Several years ago, I represented a young man who was paralyzed when his friend's car went off the road and struck a telephone pole. He faced hundreds of thousands of dollars in past and future medical care, and a significant change to his future life.
His case was literally worth millions.
To make matters worse, the policy that covered his friend provided for only $100,000 in liability insurance and he had no real assets to collect beyond the automobile insurance. We offered to accept the $100,000 policy limits for our client, knowing that it would cover only a small fraction of his actual damages, but knowing also that there wasn't much more we could do.
When the insurance company responded we were astonished.
Insurance Company & The "Step-Down" Clause
The insurance company offered only $25,000 to settle our client's claim. $25,000! The insurance company explained that the policy had a clause in it, called a “step-down” or “drop back” clause that provided that if anyone other than the named insured or the named insured's family members was driving the vehicle at the time of the collision, then the policy limit paid for by the insured—in this case, $100,000—would be reduced to the minimum limits required by the state—in this case, a Washington case, $25,000.
Thankfully, we were ultimately able to overcome the insurance company's reliance on this clause and secured a favorable result for our client. That story is one for another day. Nevertheless, though that was the first, and last time I ever saw such a clause, Oregon recently will allow insurance companies to include clauses like that one in policies issued in Oregon. We expect to see many more in the future.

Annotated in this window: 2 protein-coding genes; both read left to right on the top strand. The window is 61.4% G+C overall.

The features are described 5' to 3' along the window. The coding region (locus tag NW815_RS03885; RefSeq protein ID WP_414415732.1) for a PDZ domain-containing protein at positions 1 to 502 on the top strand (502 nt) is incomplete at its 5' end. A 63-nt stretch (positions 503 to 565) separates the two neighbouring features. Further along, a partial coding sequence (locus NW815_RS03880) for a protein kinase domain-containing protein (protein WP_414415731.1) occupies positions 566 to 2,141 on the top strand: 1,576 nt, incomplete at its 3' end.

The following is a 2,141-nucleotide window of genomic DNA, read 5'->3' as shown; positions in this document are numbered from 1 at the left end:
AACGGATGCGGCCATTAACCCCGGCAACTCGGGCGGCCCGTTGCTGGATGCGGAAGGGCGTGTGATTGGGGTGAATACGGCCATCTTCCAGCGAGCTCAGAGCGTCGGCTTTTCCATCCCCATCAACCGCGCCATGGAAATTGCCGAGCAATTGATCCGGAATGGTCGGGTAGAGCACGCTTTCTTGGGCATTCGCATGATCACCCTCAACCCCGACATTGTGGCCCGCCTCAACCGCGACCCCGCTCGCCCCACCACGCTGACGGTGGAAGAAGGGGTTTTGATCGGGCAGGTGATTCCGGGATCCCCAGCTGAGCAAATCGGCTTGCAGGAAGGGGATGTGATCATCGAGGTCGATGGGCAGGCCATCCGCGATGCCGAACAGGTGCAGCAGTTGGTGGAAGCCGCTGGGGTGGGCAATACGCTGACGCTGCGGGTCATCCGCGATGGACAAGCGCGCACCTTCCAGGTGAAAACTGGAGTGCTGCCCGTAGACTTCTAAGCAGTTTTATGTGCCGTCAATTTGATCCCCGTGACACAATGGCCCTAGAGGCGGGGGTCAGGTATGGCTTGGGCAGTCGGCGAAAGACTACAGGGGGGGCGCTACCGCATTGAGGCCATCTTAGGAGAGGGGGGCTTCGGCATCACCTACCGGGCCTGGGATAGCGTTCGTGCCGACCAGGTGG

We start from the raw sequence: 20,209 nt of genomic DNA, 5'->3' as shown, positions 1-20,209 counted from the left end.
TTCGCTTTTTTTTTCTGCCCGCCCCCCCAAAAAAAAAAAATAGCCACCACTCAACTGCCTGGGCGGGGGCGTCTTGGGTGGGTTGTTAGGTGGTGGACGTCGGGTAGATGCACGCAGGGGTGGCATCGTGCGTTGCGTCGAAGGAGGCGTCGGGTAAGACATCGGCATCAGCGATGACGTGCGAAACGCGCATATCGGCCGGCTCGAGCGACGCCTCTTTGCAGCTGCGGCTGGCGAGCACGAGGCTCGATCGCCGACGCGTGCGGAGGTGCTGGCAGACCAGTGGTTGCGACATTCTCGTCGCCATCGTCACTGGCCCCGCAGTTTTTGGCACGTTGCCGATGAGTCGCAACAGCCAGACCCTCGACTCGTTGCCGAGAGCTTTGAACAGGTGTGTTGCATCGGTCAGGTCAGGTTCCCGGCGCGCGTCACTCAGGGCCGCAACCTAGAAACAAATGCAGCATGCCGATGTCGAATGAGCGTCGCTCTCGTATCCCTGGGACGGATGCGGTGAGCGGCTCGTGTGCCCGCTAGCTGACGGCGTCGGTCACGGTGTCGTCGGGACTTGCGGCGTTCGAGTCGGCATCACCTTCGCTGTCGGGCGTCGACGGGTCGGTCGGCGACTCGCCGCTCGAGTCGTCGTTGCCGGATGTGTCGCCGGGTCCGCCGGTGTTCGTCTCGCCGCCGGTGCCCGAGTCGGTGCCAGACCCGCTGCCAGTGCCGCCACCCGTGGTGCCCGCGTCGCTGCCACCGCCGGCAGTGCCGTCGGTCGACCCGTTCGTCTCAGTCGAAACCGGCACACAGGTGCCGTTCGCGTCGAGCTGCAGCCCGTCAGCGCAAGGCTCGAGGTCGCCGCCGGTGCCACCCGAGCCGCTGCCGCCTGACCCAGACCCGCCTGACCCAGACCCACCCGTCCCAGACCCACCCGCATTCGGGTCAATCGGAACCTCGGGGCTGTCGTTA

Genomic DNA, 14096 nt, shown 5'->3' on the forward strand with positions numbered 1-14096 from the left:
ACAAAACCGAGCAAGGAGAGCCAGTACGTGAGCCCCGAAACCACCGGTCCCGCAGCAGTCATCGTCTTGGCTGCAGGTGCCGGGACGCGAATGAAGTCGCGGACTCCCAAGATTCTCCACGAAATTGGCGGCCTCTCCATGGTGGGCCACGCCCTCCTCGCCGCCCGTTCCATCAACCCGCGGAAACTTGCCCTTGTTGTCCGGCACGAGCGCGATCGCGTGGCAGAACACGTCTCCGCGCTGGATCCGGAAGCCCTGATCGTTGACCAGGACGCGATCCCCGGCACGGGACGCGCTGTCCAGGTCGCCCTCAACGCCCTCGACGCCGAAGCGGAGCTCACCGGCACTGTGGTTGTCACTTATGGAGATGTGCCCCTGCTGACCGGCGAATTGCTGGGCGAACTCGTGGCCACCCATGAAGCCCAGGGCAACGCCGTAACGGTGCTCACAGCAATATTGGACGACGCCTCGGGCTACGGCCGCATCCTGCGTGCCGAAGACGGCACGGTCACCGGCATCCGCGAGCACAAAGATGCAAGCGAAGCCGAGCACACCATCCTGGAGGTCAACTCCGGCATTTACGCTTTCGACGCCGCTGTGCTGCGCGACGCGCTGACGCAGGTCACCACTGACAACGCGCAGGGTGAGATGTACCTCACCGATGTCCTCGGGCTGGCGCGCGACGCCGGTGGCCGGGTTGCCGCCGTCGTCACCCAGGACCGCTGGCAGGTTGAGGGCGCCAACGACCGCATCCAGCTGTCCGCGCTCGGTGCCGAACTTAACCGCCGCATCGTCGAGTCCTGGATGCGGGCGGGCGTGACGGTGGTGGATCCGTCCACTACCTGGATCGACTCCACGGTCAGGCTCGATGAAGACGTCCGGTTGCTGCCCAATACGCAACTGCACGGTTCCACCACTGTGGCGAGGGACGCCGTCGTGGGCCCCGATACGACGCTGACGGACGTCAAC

Insurance Companies will Always try to Pay Less
In Oregon, if an insurance company gives the right notices and uses the right language, it can reduce coverage from the purchased policy limit for bodily injury (BI) down to the statutory minimum coverage ($25,000 per person). This means, that if you are getting quotes for a car policy in Oregon you want to make sure you know what you're buying because you may believe you have purchased more coverage than the policy actually provides.
Though the standards an insurance company must follow are relatively stringent—you still want to pay close attention to make sure you know whether your new policy includes a step-down provision.
As always, if you have any questions or concerns about this issue or about knowing whether your policy includes a step-down provision, do not hesitate to contact any one of us here at Schauermann Thayer, we'd be happy to review your policy and discuss these issues with you.
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